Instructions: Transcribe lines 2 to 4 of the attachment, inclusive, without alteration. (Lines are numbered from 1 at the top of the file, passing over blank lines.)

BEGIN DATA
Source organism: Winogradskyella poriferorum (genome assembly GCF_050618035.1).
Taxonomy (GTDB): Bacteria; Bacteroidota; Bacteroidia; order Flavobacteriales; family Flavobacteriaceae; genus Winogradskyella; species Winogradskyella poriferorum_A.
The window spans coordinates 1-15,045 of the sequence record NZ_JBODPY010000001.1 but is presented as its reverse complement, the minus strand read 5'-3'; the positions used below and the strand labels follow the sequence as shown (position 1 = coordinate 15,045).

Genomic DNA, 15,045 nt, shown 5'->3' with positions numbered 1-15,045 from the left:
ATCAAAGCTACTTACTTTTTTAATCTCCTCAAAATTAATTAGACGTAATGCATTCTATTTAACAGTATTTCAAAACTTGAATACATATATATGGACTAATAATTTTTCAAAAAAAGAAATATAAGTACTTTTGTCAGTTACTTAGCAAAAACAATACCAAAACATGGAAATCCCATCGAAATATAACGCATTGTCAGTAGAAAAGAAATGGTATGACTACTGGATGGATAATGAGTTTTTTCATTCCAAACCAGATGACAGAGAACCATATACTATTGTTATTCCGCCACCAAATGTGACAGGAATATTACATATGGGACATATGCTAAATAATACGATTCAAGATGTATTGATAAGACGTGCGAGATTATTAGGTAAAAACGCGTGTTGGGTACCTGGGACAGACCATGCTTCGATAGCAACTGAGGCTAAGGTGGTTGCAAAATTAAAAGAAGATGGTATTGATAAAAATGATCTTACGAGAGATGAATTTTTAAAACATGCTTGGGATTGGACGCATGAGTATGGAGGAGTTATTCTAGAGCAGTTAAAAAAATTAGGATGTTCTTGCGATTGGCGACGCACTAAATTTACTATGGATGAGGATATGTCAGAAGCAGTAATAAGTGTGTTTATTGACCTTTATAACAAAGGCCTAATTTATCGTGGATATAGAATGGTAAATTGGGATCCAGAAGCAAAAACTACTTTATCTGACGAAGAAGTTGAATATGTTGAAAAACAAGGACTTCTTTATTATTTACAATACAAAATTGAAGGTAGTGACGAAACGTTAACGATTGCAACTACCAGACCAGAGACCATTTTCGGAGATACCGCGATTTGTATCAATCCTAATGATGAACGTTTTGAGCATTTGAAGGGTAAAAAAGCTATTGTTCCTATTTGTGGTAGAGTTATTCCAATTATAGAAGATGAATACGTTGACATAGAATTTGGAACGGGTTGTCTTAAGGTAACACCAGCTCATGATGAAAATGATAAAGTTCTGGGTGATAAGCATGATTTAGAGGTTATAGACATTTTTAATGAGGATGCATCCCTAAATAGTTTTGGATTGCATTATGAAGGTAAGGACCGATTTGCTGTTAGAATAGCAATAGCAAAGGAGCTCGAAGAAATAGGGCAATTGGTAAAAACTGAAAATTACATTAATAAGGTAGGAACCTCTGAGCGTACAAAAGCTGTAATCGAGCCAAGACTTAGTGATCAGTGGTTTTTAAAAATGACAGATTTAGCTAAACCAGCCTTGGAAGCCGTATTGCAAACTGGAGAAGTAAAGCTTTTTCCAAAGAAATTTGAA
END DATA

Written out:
Taxonomy (GTDB): Bacteria; Bacteroidota; Bacteroidia; order Flavobacteriales; family Flavobacteriaceae; genus Winogradskyella; species Winogradskyella poriferorum_A.
The window spans coordinates 1-15,045 of the sequence record NZ_JBODPY010000001.1 but is presented as its reverse complement, the minus strand read 5'-3'; the positions used below and the strand labels follow the sequence as shown (position 1 = coordinate 15,045).

Genomic DNA, 15,045 nt, shown 5'->3' with positions numbered 1-15,045 from the left: